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PSU Student Treks to South Africa for Unique Perspective on Health Care

by and on December 29, 2013 3:00 PM

Allie Silber, a senior in the College of Education's rehabilitation and human services program and co-president of the RHS Student Organization, traveled to South Africa in summer 2013 to learn about global health and best practices from those in the community.

Silber, who is also part of Penn State’s global health program, a minor designed to expose students to health issues around the world, joined a community health group in Limpopo Province, South Africa.

During her experience, Silber spent most of her time in various clinics observing and talking with nurses. She also shadowed nutrition students from University of Limpopo and learned from two traditional healers.

Silber observed consultations and the distribution of medicine and learned about the healthcare system, education system and the communities she visited.

Silber says the trip was more about learning from the people over there than going to a foreign country and “saving” it.

“I am continuing to reflect and learn from my time there and how it can help me in my career,” Silber says. “South Africa is collectivist, and the people have such a sense of community and helping.”

Silber, a native of State College, says that during her college career she has dedicated her time to many hometown causes. She also became involved with the RHS Student Organization to make an impact on the State College community and meet fellow RHS students.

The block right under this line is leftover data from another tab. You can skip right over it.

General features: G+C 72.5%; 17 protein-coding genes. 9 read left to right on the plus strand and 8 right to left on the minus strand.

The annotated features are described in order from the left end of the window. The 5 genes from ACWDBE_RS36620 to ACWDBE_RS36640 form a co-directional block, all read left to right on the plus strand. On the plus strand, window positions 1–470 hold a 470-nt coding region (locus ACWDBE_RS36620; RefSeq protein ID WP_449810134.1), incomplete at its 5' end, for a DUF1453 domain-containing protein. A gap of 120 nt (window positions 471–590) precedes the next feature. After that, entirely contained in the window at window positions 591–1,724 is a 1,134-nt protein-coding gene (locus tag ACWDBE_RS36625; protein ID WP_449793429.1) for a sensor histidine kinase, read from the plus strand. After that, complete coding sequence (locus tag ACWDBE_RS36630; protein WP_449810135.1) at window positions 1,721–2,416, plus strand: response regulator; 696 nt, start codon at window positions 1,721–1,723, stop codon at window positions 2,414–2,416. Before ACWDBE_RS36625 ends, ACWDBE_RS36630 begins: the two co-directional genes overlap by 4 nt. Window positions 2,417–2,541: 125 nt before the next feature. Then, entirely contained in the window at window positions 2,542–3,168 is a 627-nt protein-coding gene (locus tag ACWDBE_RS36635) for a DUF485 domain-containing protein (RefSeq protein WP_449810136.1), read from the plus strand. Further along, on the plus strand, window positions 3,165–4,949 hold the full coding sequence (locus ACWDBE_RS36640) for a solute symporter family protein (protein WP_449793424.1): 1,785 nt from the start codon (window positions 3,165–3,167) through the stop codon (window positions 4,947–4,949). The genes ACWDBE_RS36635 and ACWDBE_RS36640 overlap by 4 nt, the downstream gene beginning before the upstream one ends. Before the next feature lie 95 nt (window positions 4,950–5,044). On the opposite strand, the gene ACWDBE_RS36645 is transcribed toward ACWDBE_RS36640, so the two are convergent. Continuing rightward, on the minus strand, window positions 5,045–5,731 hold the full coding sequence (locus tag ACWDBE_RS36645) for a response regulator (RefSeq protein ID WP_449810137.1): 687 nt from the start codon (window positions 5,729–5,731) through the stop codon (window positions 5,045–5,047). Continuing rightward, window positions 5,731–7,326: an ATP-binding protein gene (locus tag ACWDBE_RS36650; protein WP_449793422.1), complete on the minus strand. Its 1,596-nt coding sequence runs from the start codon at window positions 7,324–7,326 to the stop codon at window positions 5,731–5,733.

One of her favorite community service activities is wrapping gifts for the Toys for Tots Foundation, a nonprofit organization that collects and distributes toys as Christmas gifts to less fortunate children in local communities.

“The greatest thing you can give is your time,” Silber says. “[Volunteering] doesn’t take money or significant resources. It doesn’t have to be life consuming — just a bit of your life to help people and places in need.”

Silber also volunteers as a hotline counselor at Community Help Centre, a nonprofit organization that provides services, resources, education, training and information to people in need of support. She has assisted members of the community with basic needs, short-term counseling, crisis intervention, drug/alcohol abuse, emergency food and more.

“It’s been one of the best preparations for entering the field because it has shown me how to treat each client as an individual and be empathetic towards their needs,” Silber says.

Silber will graduate in May 2014 and has secured an internship at the Centre County Youth Service Bureau working with the outreach and prevention department and the Youth Haven shelter for teens. She plans to become a mental health and addictions counselor.



This post was originally published by the staff at Onward State. Follow Onward State on Twitter @OnwardState



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